PRINCESS ANNE — Maryland Deputy Transportation Secretary Sean Powell and other MDOT officials met Nov. 1 with Somerset County officials to discuss the state’s draft Consolidated Transportation Program (CTP) through fiscal year 2028.
The draft CTP is nearly $2.2 billion more than the final CTP through FY27 presented last year and utilizes not only increased state corporate income taxes but $1.3 billion in additional federal formula funds from the bipartisan Infrastructure Investment and Jobs Act (IIJA) passed by Congress last fall.
This record $19.9 billion over six years calls for the replacement and repair of aging infrastructure as well as the preservation and expansion of the state’s transportation network.
Locally, Mr. Powell said he knew completing the rail-trail that runs parallel to Md. Rt. 413 “has been a priority” for Somerset County and it was now possible with $20.714 million earmarked to complete the second phase from Marion to Westover.
He said it will extend the existing safe alternative for cyclists and pedestrians and increase tourism and economic development opportunities in the county.
The $4.95 million trail between Marion and Crisfield was mostly complete by the spring of 2020 just as the coronavirus pandemic hit. It wasn’t long, however, that residents suffering through lockdowns and social distancing started walking and cycling on this outdoor venue which wasn’t officially dedicated until July 2021 as the Terrapin Run Trail.
“From that first four, this gets you the remaining seven or eight miles all the way to Westover,” said Tim Smith, administrator for the State Highway Administration.
The IIJA “enabled us to fund the remaining part.”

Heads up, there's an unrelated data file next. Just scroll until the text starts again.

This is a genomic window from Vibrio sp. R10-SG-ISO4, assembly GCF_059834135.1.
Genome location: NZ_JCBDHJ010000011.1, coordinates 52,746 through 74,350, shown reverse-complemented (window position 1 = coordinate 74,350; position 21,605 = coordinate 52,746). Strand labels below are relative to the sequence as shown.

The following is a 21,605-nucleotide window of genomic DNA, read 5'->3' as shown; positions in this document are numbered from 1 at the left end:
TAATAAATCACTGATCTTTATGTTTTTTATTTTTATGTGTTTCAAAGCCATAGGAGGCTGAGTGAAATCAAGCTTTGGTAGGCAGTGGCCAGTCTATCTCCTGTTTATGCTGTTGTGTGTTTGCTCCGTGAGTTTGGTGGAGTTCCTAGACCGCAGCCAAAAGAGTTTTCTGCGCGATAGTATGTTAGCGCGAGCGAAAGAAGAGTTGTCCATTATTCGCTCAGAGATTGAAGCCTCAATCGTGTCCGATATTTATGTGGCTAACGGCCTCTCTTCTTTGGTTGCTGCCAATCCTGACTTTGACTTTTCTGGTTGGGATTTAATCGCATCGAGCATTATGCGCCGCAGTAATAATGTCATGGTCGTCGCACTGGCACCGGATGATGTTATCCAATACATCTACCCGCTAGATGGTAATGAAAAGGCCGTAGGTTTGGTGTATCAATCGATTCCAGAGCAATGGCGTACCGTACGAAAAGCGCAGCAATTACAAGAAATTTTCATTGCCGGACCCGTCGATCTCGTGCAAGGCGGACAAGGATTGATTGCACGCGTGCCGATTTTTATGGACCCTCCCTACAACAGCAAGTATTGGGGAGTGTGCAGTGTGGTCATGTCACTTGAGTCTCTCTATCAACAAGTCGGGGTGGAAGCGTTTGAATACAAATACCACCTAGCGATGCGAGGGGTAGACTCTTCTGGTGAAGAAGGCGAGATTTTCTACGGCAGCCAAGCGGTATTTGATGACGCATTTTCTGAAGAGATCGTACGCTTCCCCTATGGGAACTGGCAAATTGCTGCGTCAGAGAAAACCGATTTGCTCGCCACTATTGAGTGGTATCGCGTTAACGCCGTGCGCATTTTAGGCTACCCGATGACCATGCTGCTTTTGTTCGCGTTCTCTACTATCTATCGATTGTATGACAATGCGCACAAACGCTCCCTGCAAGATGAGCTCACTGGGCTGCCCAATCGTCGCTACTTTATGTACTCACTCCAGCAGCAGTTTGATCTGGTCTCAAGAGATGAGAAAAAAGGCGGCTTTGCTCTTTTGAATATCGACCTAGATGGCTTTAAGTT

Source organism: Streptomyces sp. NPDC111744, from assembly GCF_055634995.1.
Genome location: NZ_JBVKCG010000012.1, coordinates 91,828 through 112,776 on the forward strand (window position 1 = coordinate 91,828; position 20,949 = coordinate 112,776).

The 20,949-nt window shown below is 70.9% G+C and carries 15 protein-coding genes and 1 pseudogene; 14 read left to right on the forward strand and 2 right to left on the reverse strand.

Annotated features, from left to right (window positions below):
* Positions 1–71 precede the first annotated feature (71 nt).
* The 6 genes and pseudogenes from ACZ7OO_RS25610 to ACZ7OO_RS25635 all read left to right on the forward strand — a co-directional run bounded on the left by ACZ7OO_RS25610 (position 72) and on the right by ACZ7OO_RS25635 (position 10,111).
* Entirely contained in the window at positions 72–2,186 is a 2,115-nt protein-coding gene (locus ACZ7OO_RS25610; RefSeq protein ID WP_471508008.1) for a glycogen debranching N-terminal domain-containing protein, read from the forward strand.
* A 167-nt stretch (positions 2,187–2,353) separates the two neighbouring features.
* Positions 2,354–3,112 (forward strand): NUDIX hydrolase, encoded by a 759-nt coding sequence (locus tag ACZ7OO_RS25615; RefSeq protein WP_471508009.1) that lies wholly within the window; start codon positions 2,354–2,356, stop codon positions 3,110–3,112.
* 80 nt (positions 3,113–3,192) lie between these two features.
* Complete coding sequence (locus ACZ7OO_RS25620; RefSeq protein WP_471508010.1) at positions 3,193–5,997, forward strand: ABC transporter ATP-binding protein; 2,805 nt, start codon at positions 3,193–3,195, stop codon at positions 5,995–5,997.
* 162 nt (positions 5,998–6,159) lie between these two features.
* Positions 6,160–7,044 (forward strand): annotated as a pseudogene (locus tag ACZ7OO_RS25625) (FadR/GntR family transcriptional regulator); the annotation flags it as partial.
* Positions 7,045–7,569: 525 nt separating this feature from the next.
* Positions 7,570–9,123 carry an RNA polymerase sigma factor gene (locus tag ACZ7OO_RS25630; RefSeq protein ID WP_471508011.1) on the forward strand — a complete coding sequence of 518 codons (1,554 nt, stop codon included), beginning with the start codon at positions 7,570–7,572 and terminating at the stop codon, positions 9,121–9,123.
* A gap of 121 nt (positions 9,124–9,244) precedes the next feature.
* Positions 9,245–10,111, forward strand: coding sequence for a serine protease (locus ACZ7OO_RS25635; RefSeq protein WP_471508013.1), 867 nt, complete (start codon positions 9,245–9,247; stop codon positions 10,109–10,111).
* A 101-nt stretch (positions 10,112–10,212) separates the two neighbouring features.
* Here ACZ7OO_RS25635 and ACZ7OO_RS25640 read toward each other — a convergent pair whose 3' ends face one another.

Mr. Smith also noted that SHA recently wrapped up resurfacing projects on Crisfield Highway from the Big Annemessex bridge on 413 to U.S. 13; on Hytche Boulevard from Somerset Avenue to UMES in Princess Anne; and along Fairmount Road near Westover.
Resurfacing also included two locations on northbound US 13: Costen Road to Camp Road, and C.N. Baughan Road to north of MD 822.
Also granted recently was $19,000 to Somerset County agencies to address highway safety, said MVA Administrator Chrissy Nizer, plus there was $750 to support easements for obstruction removal at the Crisfield-Somerset County Airport, said MAA Regional Aviation Assistance Director Ashish Solanki.
Delegate Mary Beth Carozza said she was encouraged that there was additional capital support of $700,000 for new hangers at the airport, and it was something Mayor Darlene Taylor also endorsed, calling it an “economic driver” for Crisfield.
The airport “is a priority,” especially with UMES being a partner in its operation, Del. Carozza said.
In support of transit, MTA Local Transit Support Director Travis Johnston said that over the past three years, MTA has reduced a backlog of projects needed to support the system’s state of good repair and to benefit Somerset County more than $4.1 million in operating and capital grants have been awarded to the Tri-County Council of the Lower Eastern Shore to support Shore Transit.
Commissioner Randy Laird and Vice President Charles Laird urged SHA to work on reducing tidal flooding over Hall Highway which leads to the TidalHealth McCready Pavilion, and later it was said that tide gates will be looked into as a first step.
Access to TidalHealth “is a major issue for our community,” said Mayor Taylor, and anything that can be improved there “helps us.”
The flooding “is worse than ever,” said Randy Laird, with employees sometimes parking on higher ground to be picked up. As for the county road as an alternative, Charles Laird said a ditch cleanout would be a start and Roads Director Woody Barnes said he will look into raising a dip in the road similar to what was done at some bridge approaches that would otherwise be covered with water during high tide.
Another location SHA was asked to work on was the railroad crossing on Perry Road.
Deputy Secretary Powell said the draft CTP raises Highway User Revenue to the county by 33% incrementally into FY27 as negotiated with the General Assembly. While that’s significant the county and both municipalities have never recovered from a 90% reduction in HUR in FY10.
“I’m glad it was noted,” said Sen. Carozza, “but we’re going to keep pushing for returning that to the locals, especially in our rural areas.”